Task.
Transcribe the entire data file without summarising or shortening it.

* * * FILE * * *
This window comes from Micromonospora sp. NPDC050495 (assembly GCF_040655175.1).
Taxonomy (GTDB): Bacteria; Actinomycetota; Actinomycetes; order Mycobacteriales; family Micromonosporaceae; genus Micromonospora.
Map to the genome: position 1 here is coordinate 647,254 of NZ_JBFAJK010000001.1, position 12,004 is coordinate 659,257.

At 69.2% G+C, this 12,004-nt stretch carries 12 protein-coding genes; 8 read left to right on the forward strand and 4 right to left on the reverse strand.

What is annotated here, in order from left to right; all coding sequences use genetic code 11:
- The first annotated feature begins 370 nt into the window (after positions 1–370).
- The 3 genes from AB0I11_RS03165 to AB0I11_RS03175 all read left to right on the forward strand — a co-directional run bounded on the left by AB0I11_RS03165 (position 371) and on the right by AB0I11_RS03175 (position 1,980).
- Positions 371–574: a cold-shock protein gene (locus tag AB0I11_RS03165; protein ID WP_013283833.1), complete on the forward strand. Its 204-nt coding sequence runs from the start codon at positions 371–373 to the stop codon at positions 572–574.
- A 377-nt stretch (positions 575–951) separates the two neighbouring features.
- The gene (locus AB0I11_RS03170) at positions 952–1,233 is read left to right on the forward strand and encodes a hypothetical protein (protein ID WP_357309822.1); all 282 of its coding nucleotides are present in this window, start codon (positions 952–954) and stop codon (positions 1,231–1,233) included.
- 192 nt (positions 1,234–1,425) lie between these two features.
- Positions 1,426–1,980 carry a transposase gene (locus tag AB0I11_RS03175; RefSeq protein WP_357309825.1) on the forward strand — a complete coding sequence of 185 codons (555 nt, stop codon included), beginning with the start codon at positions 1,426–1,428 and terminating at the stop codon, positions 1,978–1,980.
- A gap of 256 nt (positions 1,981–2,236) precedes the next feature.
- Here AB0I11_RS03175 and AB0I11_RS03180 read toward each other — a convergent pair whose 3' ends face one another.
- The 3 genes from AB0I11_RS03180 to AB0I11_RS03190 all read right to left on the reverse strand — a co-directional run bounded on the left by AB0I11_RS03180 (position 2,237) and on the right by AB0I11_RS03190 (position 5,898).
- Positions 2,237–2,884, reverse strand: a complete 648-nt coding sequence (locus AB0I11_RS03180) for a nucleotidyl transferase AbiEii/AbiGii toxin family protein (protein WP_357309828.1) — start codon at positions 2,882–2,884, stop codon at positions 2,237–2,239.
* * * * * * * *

This window comes from Micromonospora sp. NPDC050495 (assembly GCF_040655175.1).
Taxonomy (GTDB): Bacteria; Actinomycetota; Actinomycetes; order Mycobacteriales; family Micromonosporaceae; genus Micromonospora.
Map to the genome: position 1 here is coordinate 647,254 of NZ_JBFAJK010000001.1, position 12,004 is coordinate 659,257.

At 69.2% G+C, this 12,004-nt stretch carries 12 protein-coding genes; 8 read left to right on the forward strand and 4 right to left on the reverse strand.

What is annotated here, in order from left to right; all coding sequences use genetic code 11:
- The first annotated feature begins 370 nt into the window (after positions 1–370).
- The 3 genes from AB0I11_RS03165 to AB0I11_RS03175 all read left to right on the forward strand — a co-directional run bounded on the left by AB0I11_RS03165 (position 371) and on the right by AB0I11_RS03175 (position 1,980).
- Positions 371–574: a cold-shock protein gene (locus tag AB0I11_RS03165; protein ID WP_013283833.1), complete on the forward strand. Its 204-nt coding sequence runs from the start codon at positions 371–373 to the stop codon at positions 572–574.
- A 377-nt stretch (positions 575–951) separates the two neighbouring features.
- The gene (locus AB0I11_RS03170) at positions 952–1,233 is read left to right on the forward strand and encodes a hypothetical protein (protein ID WP_357309822.1); all 282 of its coding nucleotides are present in this window, start codon (positions 952–954) and stop codon (positions 1,231–1,233) included.
- 192 nt (positions 1,234–1,425) lie between these two features.
- Positions 1,426–1,980 carry a transposase gene (locus tag AB0I11_RS03175; RefSeq protein WP_357309825.1) on the forward strand — a complete coding sequence of 185 codons (555 nt, stop codon included), beginning with the start codon at positions 1,426–1,428 and terminating at the stop codon, positions 1,978–1,980.
- A gap of 256 nt (positions 1,981–2,236) precedes the next feature.
- Here AB0I11_RS03175 and AB0I11_RS03180 read toward each other — a convergent pair whose 3' ends face one another.
- The 3 genes from AB0I11_RS03180 to AB0I11_RS03190 all read right to left on the reverse strand — a co-directional run bounded on the left by AB0I11_RS03180 (position 2,237) and on the right by AB0I11_RS03190 (position 5,898).
- Positions 2,237–2,884, reverse strand: a complete 648-nt coding sequence (locus AB0I11_RS03180) for a nucleotidyl transferase AbiEii/AbiGii toxin family protein (protein WP_357309828.1) — start codon at positions 2,882–2,884, stop codon at positions 2,237–2,239.